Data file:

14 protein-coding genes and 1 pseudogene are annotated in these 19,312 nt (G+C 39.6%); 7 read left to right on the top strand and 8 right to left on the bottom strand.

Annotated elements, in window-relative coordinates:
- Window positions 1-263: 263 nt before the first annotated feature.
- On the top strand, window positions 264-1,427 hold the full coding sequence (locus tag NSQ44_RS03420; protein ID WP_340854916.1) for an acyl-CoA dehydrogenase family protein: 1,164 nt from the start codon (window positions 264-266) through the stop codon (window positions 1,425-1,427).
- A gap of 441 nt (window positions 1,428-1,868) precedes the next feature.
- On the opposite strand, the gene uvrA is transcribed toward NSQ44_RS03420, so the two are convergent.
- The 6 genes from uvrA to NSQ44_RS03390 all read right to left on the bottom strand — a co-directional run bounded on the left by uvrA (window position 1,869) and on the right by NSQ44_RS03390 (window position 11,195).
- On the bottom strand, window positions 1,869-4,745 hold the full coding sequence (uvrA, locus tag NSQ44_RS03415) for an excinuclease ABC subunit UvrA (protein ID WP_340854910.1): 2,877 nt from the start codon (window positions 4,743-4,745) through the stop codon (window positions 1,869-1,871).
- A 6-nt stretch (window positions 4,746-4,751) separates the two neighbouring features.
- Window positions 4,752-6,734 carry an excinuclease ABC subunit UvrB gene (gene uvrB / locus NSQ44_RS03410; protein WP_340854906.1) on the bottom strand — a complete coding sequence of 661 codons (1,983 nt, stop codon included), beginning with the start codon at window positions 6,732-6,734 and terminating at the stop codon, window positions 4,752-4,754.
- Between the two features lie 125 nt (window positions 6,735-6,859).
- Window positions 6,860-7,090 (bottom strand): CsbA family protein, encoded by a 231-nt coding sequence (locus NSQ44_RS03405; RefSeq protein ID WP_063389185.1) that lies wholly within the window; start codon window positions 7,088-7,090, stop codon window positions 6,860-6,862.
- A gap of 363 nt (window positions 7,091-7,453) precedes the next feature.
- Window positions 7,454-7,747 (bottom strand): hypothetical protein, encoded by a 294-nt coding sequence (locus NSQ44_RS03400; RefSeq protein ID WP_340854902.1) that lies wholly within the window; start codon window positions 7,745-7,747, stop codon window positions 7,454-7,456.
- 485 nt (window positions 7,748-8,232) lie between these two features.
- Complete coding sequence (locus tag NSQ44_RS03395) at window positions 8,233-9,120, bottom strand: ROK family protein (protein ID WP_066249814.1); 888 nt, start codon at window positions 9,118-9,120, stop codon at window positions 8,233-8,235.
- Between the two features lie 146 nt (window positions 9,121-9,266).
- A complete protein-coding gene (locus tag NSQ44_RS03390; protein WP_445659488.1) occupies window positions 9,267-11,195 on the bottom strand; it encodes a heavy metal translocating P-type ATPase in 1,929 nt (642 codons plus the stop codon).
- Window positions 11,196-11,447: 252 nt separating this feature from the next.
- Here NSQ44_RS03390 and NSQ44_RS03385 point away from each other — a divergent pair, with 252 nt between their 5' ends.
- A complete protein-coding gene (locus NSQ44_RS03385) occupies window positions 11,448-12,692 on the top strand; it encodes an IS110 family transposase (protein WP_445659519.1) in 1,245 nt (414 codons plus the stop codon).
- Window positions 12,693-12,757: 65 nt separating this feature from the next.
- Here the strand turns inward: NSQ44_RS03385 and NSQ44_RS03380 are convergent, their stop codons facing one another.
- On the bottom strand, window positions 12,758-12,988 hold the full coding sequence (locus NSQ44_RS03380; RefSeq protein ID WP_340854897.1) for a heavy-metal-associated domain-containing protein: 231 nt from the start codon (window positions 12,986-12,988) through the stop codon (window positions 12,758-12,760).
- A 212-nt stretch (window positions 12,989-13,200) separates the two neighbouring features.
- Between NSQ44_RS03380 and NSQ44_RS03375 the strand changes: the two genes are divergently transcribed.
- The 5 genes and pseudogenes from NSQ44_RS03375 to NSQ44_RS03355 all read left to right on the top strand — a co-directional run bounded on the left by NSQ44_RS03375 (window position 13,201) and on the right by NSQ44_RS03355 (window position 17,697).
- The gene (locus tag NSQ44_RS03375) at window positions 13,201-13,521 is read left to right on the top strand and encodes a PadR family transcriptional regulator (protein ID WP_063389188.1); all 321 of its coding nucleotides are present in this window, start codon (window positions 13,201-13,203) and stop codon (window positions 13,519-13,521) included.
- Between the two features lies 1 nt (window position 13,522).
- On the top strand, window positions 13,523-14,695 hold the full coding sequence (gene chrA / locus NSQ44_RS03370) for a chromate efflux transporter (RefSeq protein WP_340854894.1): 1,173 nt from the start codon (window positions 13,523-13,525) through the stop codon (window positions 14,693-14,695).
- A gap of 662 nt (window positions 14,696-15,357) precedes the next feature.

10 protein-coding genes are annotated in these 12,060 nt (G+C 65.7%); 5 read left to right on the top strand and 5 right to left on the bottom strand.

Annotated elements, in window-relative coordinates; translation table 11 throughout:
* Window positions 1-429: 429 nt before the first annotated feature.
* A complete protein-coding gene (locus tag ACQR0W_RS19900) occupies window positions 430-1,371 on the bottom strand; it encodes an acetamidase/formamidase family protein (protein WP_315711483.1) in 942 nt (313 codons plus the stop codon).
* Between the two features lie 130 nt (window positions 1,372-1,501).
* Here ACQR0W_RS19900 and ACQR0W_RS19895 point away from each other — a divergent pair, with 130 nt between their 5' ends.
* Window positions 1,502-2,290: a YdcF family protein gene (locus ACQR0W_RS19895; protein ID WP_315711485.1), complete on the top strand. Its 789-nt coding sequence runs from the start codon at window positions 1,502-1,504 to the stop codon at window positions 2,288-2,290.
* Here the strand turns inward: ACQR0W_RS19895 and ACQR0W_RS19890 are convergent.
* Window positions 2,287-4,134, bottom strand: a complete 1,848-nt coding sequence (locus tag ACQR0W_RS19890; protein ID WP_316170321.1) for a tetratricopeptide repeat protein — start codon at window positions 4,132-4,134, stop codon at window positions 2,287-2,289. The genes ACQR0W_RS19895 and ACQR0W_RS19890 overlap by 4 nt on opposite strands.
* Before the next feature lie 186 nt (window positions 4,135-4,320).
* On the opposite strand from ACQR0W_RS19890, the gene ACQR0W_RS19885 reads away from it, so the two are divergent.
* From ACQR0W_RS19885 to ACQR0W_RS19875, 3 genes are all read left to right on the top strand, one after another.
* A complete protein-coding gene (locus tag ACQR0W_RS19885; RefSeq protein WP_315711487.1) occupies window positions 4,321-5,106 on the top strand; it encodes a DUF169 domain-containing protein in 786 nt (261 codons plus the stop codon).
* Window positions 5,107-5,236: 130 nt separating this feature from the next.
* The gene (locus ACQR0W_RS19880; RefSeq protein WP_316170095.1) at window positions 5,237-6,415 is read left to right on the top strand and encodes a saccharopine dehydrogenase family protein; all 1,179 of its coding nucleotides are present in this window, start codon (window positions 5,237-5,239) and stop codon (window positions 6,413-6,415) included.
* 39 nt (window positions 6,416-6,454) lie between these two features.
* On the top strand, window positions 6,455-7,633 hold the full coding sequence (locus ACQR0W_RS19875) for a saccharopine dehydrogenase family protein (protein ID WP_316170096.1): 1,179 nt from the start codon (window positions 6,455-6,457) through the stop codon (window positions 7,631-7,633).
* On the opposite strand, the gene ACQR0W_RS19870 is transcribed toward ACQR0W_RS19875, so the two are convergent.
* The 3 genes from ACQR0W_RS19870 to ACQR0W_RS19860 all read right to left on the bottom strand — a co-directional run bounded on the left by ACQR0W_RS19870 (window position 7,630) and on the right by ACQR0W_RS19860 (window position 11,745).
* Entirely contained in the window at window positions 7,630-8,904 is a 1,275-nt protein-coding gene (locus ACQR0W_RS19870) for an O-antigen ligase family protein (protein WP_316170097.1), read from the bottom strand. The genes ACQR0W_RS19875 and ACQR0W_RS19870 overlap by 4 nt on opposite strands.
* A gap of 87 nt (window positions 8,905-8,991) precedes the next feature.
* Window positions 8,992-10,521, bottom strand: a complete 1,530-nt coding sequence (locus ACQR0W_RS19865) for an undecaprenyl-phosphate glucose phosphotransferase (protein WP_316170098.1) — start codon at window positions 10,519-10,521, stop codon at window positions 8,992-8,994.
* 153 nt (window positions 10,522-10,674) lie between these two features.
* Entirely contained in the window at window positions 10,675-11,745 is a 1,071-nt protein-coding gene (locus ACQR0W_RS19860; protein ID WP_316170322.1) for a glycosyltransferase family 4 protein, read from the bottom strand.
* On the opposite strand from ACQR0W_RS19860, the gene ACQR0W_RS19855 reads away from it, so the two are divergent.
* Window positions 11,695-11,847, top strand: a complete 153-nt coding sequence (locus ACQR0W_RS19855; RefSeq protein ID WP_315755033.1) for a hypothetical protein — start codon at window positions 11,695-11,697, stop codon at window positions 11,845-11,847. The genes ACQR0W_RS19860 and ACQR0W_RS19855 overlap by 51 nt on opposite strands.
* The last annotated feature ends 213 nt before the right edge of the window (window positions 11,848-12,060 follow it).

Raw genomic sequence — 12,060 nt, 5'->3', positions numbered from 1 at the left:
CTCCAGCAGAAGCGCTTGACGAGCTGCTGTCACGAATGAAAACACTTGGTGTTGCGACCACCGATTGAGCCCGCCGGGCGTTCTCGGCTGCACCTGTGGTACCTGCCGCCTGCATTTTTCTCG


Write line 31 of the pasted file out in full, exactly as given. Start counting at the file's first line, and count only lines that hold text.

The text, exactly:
- A gap of 662 nt (window positions 14,696-15,357) precedes the next feature.